Air Layering

Air layering involves persuading suitable plants to send out new roots from their upper stems. Once enough roots form, you can cut the stem just below the roots and pot up the new plant separately. Air layering is the best way to take cuttings from slow-rooting, woody-stemmed house plants such as Rubber Plants and Swiss Cheese Plants. It is also very easy to do.

Air layering is also a form of pruning, especially good for woody, single-stemmed house plants that have lost their lower leaves and look bare and unattractive. When you cut off the upper part, as a fully rooted new plant, this encourages the parent plant to send out new leaves and shoots lower down the stem. The end result is two compact plants for the price of one old one!

How air layering works

In the wild, many woody plants, such as rhododendron and bramble, send out roots wherever their branches touch the soil. This is called layering, and is one of many ways new plants are made. It often takes longer than other methods.



If a woody plant is too stiff to bend down to the soil, you can make a small cut part-way through the stem, or remove a small ring of bark, at a point where the stem is most likely to form roots. By surrounding the cut stem with damp sphagnum moss, you can encourage the stem to grow roots. This technique is called ‘air layering’.

  • You will need hormone rooting powder, sphagnum moss, a rectangular sheet of clear polythene about 20cm (Sin) wide to make a ‘sleeve, and cellotape.
  • Choose a point 2.5-7.5cm (1-3M) Le behind a healthy leaf, and not more than 45cm (18in) from the tip of the stem. Remove leaves within 10cm (4in) either side of this point.
  • Using a sharp knife make a slanting incision 2.5cm ( lin) long and about halfway through the stem. Dust the cut with hormone rooting powder and pack it with sphagnum moss.
  • Alternatively, score two rings round the stem 15mm (1/2in) apart and peel away the bark between them. Dust with hormone rooting powder and surround the cut with damp sphagnum moss.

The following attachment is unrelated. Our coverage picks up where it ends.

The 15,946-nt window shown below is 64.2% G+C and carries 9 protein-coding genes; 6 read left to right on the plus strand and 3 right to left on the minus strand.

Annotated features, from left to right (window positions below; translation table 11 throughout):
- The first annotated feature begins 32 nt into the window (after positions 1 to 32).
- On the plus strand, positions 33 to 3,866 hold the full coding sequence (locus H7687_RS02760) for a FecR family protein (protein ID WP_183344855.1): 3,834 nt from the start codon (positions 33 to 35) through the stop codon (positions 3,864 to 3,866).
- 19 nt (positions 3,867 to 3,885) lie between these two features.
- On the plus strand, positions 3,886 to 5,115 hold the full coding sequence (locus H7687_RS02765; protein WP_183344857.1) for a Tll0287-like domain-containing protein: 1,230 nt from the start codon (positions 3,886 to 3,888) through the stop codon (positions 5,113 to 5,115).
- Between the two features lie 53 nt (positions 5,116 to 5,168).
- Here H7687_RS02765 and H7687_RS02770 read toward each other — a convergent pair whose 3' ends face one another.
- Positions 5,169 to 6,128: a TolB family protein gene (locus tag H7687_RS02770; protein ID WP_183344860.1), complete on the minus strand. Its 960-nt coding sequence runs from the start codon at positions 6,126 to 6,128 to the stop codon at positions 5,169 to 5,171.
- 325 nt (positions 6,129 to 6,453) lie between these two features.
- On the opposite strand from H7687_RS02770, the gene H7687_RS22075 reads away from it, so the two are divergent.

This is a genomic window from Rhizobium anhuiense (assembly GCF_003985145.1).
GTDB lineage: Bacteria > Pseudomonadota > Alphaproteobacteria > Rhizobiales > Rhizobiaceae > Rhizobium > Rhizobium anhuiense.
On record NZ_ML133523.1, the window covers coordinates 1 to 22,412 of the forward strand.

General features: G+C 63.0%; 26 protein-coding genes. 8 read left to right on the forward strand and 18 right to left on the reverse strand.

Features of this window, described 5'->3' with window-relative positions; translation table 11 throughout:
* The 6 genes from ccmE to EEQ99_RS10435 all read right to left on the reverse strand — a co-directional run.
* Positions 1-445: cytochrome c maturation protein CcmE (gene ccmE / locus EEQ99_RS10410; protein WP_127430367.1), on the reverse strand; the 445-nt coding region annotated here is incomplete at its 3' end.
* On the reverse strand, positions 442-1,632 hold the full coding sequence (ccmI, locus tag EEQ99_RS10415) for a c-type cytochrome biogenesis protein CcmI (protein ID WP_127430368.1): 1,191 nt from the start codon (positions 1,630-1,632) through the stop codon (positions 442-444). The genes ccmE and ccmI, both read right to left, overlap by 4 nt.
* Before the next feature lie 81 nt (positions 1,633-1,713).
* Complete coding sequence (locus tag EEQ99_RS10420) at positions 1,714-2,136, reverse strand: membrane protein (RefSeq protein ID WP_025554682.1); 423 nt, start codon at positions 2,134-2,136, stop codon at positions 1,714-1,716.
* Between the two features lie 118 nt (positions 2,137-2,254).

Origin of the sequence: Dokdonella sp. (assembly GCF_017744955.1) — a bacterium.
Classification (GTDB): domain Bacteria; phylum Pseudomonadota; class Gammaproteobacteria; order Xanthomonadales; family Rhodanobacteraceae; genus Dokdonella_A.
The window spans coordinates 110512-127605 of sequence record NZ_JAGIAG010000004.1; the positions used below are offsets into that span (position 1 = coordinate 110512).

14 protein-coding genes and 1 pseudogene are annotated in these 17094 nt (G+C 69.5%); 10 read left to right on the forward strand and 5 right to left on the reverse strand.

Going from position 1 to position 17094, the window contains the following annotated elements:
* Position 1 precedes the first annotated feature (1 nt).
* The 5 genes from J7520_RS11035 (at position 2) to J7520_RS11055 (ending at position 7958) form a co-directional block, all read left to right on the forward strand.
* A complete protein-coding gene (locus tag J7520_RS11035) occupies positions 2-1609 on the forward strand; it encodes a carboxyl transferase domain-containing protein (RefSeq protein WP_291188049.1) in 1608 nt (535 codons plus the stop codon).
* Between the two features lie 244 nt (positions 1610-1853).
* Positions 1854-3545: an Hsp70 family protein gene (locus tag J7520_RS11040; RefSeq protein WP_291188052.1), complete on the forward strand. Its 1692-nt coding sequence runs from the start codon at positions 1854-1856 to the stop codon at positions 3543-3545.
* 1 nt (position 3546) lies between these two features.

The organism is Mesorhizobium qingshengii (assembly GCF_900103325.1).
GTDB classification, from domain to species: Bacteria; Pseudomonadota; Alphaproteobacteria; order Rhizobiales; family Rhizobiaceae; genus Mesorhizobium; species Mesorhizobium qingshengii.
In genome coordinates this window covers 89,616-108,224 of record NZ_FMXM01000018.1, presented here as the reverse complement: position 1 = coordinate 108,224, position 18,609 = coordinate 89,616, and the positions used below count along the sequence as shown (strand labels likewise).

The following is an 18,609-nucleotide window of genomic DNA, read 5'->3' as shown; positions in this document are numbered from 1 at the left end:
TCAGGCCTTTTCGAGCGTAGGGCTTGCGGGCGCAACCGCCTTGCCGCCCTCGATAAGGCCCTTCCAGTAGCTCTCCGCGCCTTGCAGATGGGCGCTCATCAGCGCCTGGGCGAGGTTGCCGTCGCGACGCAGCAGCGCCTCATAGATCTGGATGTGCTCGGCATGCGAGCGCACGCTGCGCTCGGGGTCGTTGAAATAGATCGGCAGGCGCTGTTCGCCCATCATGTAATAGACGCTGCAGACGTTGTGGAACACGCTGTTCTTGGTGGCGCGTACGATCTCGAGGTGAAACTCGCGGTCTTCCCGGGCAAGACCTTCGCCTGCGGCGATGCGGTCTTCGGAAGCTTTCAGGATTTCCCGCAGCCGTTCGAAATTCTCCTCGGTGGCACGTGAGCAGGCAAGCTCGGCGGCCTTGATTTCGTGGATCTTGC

• For either method, wrap the polythene around the cut to form a cup shape, sealing it with cellotape at the bottom. Pack the `cup’ with damp moss and seal tightly at the top.6 Support the moss and polythene parcel on a shelf if the weight is liable to cause the stem to break, and keep the plant somewhere warm and lightly shaded, and safe from knocks.
  • In about two months you should see little white roots appear through the moss. When this happens, you can cut the stem just under the sleeve and remove the new plant carefully.
  • Lay the new plant down gently on a flat surface and unwrap the polythene from the rootball. You will see there is still some of the stem of the old plant projecting under the new roots.
  • Taking great care not to damage the new roots, tease away enough of the sphagnum moss to reveal all that remains of the old stem left beneath the new plant.
  • Cut off all the remains of the old stem before potting up the new plant in peat-based compost, in a pot 2.5cm ( lin) wider than the rootball. Stake the new plant and water lightly.

Is there a right and wrong time of year to air layer?

When a house plant is actively growing – usually mid-or late spring – is best. This also gives the newly rooted plant plenty of time to get established before the period of winter rest sets in. You can air layer until the end of summer, but after that it is better to wait until next spring.


I never seem to have any luck with air layering, as the bit above the cut always dies before it roots. What am I doing wrong?

You are cutting too deep into the stem or you are using stems that are too old. Choose younger growth and try removing a thin ring of bark instead of cutting the stem.

My friend uses a matchstick to wedge the cut stem of his plant open. Will this work?

Yes. You can use a matchstick or even a piece of grit.

Plants to try

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